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Brooklyn Residents Debate Over Construction of Two 4th Avenue Family Shelters

Brooklyn Residents Debate Over Construction of Two 4th Avenue Family Shelters

While many are thrilled to assist the homeless in support of Mayor de Blasio’s initiative, some residents feel differently.

Brooklyn’s 4th Avenue will soon become the home for two new homeless shelters, according to an article written for the Bklyner–and while many would consider this optimistic news, not everyone is thrilled about it. According to Mayor Bill de Blasio’s “Turning the Tide on Homelessness in New York City” initiative, 70 percent of shelter residents in New York City are families, making up the ”invisible majority” of New York City’s homelessness crisis. In an effort to support this initiative, the Department of Homeless Services (DHS) is enlisting Women In Need (WIN) to operate the two future homeless shelters.

The NYC Administrative Services released details from contracts between DHS and WIN for the construction of the homeless shelters on 535 and 555 4th Avenue, which the city will pay $261,591,165 for. These contracts for the 535 and 555 4th Avenue shelters will be valid from Sept 1, 2019- June 30, 2028, and Dec 1, 2019- June 30, 2028, respectively.

Controversy has arisen at the news of constructing two homeless shelters on the same street, especially amongst local residents living near the locations. Neighbors have written a petition on against the 4th Avenue Homeless Shelters that has already received over 1,000 signatures.

“We support the city’s efforts to house the homeless,” the petition says, ”but we believe that locating two large buildings for the homeless on two adjacent blocks is not fair to our community. By means of this petition, we would like to voice our opposition to the shelters as they are currently planned.”

The petition went even further to state that portions of 4th Avenue are still at a vulnerable stage in development, meaning that the establishment of two adjacent homeless shelters would jeopardize commercial businesses and residential housing in the neighborhood.

“P.S. 124, adjacent to the proposed homeless housing, is a struggling school, in which only a small percentage of parents are able to assist the P.T.A,” the petition says. “A large influx of high needs children will further strain the school’s resources. Moreover, the transient nature of the population will impede parental commitment to the local schools.”

Council Member Lander’s office stated that the average stay for a family in an NYC DHS shelter is 15 months, and while no time limit is set, a housing placement staff works with the families to find a permanent home.

“My family and I live around the corner from these shelters (we’re on 13th Street, between 4th & 5th Avenues),” Council Member Lander wrote in a FAQ on the 535 and 555 4th Avenue shelters. “We care about what happens here, just like you and your families do. So while I understand there’s anger at me, and suspicion of my motives (it’s a time of very low trust in government, that’s for certain), I promise that I’m approaching this as a neighbor, just like you. We all want to make sure our neighborhood is safe and welcoming, with locally-owned small businesses and great schools, reflective of our shared values, a wonderful place for our families to thrive. I pledge to keep working hard toward those goals.”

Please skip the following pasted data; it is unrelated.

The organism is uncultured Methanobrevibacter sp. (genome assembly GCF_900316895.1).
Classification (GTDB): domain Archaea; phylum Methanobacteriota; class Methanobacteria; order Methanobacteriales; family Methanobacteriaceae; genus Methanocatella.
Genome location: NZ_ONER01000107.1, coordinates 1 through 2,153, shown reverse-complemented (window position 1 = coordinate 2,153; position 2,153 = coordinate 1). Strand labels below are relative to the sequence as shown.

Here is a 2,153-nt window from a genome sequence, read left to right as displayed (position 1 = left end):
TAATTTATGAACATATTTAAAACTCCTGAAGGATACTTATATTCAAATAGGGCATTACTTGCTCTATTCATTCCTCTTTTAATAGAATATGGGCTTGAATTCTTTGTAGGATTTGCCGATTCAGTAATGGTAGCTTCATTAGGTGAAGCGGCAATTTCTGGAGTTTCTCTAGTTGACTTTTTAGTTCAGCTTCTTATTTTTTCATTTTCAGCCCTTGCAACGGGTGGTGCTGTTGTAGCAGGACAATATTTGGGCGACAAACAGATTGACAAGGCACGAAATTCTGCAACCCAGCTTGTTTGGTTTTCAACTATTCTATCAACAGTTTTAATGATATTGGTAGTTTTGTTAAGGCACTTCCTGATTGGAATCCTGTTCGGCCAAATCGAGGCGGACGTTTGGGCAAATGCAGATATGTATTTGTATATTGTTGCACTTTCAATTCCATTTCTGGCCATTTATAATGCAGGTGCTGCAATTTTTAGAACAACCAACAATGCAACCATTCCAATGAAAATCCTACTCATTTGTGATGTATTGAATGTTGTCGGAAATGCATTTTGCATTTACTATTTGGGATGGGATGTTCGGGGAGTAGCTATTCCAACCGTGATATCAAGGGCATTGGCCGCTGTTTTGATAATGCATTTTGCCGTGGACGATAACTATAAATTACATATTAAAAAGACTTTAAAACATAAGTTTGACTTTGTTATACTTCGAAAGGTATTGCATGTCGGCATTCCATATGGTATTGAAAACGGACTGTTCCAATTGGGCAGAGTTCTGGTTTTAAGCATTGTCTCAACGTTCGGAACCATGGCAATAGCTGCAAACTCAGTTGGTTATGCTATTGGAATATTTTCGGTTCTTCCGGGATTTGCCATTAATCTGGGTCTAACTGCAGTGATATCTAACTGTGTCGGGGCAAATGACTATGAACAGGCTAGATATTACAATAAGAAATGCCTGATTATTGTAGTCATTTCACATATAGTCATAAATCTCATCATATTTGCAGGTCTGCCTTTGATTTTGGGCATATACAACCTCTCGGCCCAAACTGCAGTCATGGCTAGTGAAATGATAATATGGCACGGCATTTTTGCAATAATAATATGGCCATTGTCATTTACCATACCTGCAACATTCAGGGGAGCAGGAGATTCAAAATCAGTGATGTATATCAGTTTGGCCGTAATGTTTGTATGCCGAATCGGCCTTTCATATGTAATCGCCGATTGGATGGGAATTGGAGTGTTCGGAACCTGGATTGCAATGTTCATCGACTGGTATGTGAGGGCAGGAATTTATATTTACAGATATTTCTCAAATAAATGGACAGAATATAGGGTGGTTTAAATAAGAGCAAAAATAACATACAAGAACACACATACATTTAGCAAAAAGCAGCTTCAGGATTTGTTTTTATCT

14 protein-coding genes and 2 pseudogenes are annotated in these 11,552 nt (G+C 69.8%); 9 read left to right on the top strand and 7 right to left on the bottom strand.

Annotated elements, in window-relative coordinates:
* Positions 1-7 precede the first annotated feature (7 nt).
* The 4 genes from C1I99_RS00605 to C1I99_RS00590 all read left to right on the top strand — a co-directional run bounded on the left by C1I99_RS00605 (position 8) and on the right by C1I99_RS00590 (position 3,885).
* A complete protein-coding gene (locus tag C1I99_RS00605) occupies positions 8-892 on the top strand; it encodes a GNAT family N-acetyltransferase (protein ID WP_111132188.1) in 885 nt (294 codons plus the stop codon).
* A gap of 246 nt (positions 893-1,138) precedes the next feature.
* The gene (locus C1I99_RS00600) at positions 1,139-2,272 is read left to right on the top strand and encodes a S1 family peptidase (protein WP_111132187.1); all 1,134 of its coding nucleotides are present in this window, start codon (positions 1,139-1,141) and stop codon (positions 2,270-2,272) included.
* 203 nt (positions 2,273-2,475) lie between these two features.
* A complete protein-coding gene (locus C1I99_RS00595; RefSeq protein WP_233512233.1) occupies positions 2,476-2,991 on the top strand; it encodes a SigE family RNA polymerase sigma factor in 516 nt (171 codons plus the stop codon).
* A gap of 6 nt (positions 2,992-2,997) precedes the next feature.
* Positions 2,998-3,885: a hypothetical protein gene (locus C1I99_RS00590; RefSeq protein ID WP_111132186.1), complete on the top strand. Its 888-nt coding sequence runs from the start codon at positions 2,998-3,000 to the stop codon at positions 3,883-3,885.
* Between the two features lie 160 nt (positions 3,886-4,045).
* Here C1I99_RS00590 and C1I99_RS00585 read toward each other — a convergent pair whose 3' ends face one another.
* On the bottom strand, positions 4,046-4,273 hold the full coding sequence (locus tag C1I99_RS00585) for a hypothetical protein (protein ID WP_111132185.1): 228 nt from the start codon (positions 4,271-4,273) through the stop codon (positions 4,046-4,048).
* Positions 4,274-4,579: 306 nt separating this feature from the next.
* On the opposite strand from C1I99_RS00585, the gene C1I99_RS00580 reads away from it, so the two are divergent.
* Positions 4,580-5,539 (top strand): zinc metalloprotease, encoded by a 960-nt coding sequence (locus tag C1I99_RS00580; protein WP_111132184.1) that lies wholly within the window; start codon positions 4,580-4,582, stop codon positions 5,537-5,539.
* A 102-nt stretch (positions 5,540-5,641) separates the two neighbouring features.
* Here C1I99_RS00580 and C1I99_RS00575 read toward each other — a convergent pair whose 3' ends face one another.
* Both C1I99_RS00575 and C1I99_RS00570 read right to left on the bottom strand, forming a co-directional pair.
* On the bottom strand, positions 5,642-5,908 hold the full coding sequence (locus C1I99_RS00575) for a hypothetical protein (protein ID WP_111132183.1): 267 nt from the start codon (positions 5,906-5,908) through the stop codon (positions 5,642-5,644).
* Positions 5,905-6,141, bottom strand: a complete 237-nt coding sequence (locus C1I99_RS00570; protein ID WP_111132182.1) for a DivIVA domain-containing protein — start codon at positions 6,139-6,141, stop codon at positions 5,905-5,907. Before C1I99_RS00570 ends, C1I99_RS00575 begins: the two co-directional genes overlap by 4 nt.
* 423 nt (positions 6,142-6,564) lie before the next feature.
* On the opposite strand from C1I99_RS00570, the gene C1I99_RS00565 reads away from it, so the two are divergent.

While many individuals have reservations that the shelters might negatively impact their local community, not everyone feels this strong sense of opposition against the establishment of both homeless shelters.

After the petitioning of construction for the shelters on 4th Avenue, another petition was started on in support for the family shelters in Park Slope, which has already garnered over 1,000 signatures as well.

The petition opposed the previous one by stating that residents living near the shelters are confident that WIN will help homeless families in need of support rebuild their lives. As for the schooling issue, the petition stated that nearby schools would not be overburdened if the shelters were built because the majority of families residing in the temporary shelter would choose to keep their kids in the schools they were enrolled in at the time of their displacement.

“The larger community with means can help the families in these shelters get back on their feet by volunteering, providing job opportunities, participating in the Community Advisory Group that WIN will establish, and/or donating goods to the shelters,” the petition says. “…[we] look forward to finding opportunities to support the families with children at these shelters. We believe that homelessness is an issue that society can help address for the common good.”

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Laura D'Angelo

Author: Laura D’Angelo is a freelance writer for NYMetroParents and is currently getting her master's in English from Binghamton University. When she’s not writing features on all the best spots to bring your kids to in New York, you can often find her playing guitar or lounging at the beach. See More

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